The Pakistan Muslim League-Nawaz (PML-N) is contemplating on an alliance with political parties, including emerging rival Imran Khan’s Pakistan Tehreek-i-Insaf (PTI), for a protest campaign aimed at dislodging the government.
Officials told The Express Tribune on Saturday that PML-N chief Nawaz Sharif has called a meeting of his party’s top leaders in Islamabad next week to decide when and how to approach Khan and other right-wing and nationalist parties for joining its public agitation campaign against the government.
No schedule has been finalised for the meeting but insiders said it could take place either next Saturday or Sunday, before the National Assembly session commences on November 14.
Sharif, who returned to Pakistan after touring Turkey and Britain for two weeks, is said to be worried about the turnout at PTI’s rally in Lahore last week and wants to move ahead with his political maneuvers as soon as possible.
Sources said that Sharif had ordered party leaders hostile to PTI, including Chaudhry Nisar Ali Khan, not to issue statements against Imran, in an apparent attempt to prepare grounds for opening negotiations with the former cricket hero.
At the meeting after Eid, which will be attended by members of the party’s central working committee (CWC) as well as the parliamentary board, the PML-N is also likely to decide to open a scrutiny of candidates it wants to field in the general elections. However, one official commented, the top most issue on the meeting’s agenda would be how to tackle the rise of Imran as a political opponent in the urban centres of Punjab – a conventional stronghold and major vote bank of the party.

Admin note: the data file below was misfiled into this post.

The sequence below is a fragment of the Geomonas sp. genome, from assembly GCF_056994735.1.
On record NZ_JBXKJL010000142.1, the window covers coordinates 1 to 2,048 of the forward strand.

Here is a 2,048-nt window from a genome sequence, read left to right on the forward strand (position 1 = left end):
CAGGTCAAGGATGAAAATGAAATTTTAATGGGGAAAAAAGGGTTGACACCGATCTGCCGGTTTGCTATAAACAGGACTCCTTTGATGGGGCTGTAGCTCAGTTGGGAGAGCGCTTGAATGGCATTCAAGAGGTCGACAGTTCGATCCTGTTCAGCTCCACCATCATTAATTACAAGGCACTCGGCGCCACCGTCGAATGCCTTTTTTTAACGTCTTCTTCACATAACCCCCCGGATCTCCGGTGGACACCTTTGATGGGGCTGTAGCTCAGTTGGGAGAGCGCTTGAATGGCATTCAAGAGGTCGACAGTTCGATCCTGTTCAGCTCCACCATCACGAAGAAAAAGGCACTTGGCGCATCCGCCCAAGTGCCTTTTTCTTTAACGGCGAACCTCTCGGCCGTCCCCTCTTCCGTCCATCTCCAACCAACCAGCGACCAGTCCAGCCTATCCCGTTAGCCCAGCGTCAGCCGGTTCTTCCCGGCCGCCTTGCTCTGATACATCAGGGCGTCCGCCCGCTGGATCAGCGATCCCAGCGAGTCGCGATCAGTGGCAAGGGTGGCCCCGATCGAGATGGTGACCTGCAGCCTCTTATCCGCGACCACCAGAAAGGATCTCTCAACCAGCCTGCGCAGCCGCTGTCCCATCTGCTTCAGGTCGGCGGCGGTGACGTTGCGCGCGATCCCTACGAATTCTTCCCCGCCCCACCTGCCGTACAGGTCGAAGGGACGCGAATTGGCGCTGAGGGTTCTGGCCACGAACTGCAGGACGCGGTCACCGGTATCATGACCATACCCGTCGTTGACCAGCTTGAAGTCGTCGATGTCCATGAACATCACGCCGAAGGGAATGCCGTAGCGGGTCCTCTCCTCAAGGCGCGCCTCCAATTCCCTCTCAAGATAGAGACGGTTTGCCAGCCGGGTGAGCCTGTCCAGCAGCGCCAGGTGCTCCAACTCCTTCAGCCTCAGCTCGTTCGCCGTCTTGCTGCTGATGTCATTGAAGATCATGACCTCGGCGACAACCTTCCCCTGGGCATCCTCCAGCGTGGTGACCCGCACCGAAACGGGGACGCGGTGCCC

“Of course, Imran Khan is an important factor in Punjab’s politics now …we cannot ignore him anymore. That’s why Mian Sahib (Nawaz Sharif) doesn’t want to overlook him in future,” the official added.
Although PTI’s October 30 rally in Lahore is said to be the real trigger behind the PML-N’s decision to seek an alliance with rightwing parties in Punjab and nationalist parties in Balochistan, a party spokesperson refused to admit it.
“We were planning it long before Imran rallied in Lahore …we are a political party not stock brokers that we change our decisions with the wind,” said Senator Mushahidullah Khan.
He, however, did not rule out that the party could offer an alliance to Imran Khan or seek one with him.
Last week, Punjab’s Law Minister Rana Sanaullah said in Faisalabad that the PML-N might think of inviting the PTI to join its campaign in order to dislodge the government.
Imran Khan’s reciprocated promptly.
“It is only possible if party leaders including Sharif declare their assets,” the PTI chief told journalists at the Lahore airport before his departure to China.
PML-N leaders said the decision at next week’s meeting would be limited to negotiating an alliance with the PTI on a one-point agenda of cooperation in an anti-government campaign.
Published in The Express Tribune, November 6th, 2011.